We're encroaching upon the third week of 2013 and drama has been hitting fever-pitch. Passion and anger circulates through the gossip organs of our e-sports body. Despite the feeling of disconnect we're accustom, there has been no escaping the collateral damage that has spilled over to our side of Twitter, Skype and chat-boxes. No doubt about it, there's been enough angst in these few weeks to satisfy the most dire of soap opera fans, with everyone defending an opinion that must be the one truth to rule them all.
This can be difficult, as discussion doesn't run like that. For it to be effective means having opposing ideals, communicating vantage points objectively to arrive at an overarching truth. What's important here is the journey, not the outcome. It's too easy to say “well x can't be correct, so y must be”. Participating sides, with the audience tagging along, must go through a transformation for a debate to be deemed successful. Although this can be rare, one must not disregard the enlightenment that should occur. Despite the vicious defence of polarising views on tender subjects such as sexism, if the general community can be enlightened during the process, a solid conclusion is not entirely vital.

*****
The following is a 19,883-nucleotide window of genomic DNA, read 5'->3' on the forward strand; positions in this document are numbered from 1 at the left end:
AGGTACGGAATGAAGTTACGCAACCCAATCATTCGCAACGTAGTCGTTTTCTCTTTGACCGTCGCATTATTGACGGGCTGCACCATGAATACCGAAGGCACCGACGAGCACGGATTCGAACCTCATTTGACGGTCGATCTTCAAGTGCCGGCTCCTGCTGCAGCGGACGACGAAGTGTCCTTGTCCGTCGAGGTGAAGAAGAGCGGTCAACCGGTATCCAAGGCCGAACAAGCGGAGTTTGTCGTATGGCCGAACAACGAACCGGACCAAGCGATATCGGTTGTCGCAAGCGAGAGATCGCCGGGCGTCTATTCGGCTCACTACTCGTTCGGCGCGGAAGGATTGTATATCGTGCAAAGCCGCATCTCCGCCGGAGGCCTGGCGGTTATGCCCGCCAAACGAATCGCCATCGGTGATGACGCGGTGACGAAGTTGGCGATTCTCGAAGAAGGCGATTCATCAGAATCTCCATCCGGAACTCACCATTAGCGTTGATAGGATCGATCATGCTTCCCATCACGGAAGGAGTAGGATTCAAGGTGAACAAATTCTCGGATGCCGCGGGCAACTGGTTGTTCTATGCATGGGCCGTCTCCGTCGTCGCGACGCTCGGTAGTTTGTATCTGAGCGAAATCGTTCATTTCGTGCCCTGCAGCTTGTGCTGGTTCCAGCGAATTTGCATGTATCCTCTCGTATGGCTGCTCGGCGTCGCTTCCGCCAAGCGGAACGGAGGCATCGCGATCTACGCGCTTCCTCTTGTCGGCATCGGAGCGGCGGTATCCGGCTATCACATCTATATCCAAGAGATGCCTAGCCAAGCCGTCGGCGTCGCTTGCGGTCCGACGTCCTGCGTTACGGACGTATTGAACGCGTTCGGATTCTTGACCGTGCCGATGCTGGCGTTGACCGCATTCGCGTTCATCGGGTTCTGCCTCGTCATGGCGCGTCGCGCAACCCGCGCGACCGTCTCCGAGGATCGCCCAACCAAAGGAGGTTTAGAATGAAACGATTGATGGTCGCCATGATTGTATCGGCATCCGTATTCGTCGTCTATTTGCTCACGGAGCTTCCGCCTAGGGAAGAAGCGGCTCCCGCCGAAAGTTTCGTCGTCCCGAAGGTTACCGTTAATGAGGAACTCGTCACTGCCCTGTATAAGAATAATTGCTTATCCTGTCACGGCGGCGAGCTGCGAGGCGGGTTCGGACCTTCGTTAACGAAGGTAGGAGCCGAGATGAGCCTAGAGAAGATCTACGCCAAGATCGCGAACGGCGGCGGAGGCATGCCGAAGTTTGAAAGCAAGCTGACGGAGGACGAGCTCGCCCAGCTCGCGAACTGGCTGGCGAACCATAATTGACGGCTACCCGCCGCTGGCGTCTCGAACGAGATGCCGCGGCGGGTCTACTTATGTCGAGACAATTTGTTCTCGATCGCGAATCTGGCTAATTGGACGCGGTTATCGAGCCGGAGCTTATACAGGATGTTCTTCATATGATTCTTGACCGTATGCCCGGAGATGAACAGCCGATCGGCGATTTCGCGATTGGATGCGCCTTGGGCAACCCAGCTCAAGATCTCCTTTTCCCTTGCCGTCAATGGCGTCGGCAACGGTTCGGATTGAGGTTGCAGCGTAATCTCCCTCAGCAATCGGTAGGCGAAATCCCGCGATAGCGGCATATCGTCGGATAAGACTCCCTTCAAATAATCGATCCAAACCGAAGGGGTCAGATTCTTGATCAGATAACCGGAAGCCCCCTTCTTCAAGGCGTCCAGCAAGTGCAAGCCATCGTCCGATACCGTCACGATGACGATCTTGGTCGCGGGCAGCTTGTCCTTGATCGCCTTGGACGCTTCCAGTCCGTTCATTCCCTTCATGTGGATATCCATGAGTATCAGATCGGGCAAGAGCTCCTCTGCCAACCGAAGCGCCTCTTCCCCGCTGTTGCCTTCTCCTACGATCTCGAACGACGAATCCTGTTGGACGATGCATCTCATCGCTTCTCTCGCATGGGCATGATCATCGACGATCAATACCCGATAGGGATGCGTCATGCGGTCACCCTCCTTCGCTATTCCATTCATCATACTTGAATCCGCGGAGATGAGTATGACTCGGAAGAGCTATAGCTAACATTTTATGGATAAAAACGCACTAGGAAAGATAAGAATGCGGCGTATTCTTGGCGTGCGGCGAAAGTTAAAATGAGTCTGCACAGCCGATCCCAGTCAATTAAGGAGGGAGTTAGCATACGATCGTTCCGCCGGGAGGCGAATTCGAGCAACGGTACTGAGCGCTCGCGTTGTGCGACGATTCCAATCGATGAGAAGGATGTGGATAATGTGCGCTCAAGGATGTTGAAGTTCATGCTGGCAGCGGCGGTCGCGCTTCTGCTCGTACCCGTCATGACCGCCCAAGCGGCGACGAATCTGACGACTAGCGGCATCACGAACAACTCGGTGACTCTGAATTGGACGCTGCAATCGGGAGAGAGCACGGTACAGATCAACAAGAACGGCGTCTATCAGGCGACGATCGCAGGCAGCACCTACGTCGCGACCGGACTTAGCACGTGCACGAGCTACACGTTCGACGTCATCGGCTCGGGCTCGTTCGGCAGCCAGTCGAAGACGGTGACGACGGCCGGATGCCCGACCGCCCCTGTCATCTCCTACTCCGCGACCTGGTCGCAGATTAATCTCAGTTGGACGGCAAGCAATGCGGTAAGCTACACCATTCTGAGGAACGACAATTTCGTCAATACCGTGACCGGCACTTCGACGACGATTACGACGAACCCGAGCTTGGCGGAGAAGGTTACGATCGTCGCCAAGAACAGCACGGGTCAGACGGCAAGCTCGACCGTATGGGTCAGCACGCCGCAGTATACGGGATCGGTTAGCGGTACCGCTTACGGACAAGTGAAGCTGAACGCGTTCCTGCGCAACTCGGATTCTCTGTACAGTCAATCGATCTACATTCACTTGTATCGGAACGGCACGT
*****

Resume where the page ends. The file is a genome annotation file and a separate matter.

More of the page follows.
"Eyes up here, Naniwa!"
Having witnessed the sexism row come and go, it wasn't long before the dust-cloud whipped up by Inside The Game engulfed the rest of the internet. If you've been sleeping, or more than likely been playing DOTA2, for the past twenty-four hours, you might have missed the heated argument between EG's Alex Garfield and journalism robot Slasher regarding the ethics of journalism in the e-sports realm. If you did, and you care, take a look at the VODs – djWHEAT does a good job of moderating a debate that has been long overdue and you should make your own mind up instead of me doing all the hard work for you.